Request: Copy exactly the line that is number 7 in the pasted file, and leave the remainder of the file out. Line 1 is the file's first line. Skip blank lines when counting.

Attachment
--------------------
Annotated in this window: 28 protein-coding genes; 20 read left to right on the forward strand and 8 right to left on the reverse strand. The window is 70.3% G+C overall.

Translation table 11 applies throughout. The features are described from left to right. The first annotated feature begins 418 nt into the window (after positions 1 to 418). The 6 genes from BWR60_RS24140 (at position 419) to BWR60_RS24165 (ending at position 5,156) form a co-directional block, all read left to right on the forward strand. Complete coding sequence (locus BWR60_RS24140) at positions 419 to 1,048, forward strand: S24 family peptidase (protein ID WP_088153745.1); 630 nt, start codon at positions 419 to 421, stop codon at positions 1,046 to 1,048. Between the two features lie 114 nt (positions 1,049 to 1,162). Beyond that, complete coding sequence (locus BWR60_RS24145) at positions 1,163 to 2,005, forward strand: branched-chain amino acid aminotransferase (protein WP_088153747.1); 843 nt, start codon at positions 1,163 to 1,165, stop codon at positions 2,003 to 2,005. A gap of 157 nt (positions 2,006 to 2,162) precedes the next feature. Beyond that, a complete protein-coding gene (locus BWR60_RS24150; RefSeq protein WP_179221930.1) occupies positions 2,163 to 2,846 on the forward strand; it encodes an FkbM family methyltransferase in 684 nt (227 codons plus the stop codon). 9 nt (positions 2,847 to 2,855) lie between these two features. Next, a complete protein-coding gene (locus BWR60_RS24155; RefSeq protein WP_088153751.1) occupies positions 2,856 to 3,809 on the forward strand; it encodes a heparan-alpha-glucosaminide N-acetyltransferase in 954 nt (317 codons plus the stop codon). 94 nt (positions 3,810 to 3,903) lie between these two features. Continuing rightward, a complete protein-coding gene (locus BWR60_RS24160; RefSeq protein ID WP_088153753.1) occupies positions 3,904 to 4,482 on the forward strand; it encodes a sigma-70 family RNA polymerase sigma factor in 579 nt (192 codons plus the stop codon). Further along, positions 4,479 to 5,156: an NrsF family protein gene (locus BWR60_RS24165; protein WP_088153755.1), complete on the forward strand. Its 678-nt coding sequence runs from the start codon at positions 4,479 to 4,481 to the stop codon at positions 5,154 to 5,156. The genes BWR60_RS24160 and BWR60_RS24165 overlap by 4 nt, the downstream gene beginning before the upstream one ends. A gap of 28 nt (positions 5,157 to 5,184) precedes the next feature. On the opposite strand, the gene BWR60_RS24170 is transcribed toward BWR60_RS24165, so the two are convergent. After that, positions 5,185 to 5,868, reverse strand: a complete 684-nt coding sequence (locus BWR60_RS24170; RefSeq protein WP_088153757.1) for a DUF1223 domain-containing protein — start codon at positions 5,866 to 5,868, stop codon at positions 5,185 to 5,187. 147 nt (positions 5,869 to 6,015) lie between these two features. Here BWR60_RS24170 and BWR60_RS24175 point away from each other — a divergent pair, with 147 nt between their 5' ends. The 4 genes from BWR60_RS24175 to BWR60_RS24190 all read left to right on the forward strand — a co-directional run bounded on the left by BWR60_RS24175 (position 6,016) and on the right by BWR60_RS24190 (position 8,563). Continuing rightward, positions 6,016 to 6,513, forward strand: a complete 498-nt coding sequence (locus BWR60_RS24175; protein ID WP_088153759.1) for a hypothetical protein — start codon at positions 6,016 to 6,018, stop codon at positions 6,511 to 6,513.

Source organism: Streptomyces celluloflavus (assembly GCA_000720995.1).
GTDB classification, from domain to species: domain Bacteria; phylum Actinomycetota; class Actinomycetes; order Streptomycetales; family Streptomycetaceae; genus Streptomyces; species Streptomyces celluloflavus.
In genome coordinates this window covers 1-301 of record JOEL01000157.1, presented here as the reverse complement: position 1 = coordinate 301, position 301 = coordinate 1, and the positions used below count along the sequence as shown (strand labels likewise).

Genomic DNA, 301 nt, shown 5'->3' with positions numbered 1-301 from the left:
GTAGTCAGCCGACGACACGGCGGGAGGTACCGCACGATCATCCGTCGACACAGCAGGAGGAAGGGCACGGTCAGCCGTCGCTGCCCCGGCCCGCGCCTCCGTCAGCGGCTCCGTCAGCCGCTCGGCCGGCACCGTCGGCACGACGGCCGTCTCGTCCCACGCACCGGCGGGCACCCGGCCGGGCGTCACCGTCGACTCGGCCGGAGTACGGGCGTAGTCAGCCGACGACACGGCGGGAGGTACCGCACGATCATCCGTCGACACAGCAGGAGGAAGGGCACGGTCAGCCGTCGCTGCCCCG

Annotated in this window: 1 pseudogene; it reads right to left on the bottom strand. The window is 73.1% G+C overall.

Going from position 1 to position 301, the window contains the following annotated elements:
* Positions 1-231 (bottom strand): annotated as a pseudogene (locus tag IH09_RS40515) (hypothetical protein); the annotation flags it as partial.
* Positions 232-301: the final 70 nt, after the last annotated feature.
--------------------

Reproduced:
GTAGTCAGCCGACGACACGGCGGGAGGTACCGCACGATCATCCGTCGACACAGCAGGAGGAAGGGCACGGTCAGCCGTCGCTGCCCCGGCCCGCGCCTCCGTCAGCGGCTCCGTCAGCCGCTCGGCCGGCACCGTCGGCACGACGGCCGTCTCGTCCCACGCACCGGCGGGCACCCGGCCGGGCGTCACCGTCGACTCGGCCGGAGTACGGGCGTAGTCAGCCGACGACACGGCGGGAGGTACCGCACGATCATCCGTCGACACAGCAGGAGGAAGGGCACGGTCAGCCGTCGCTGCCCCG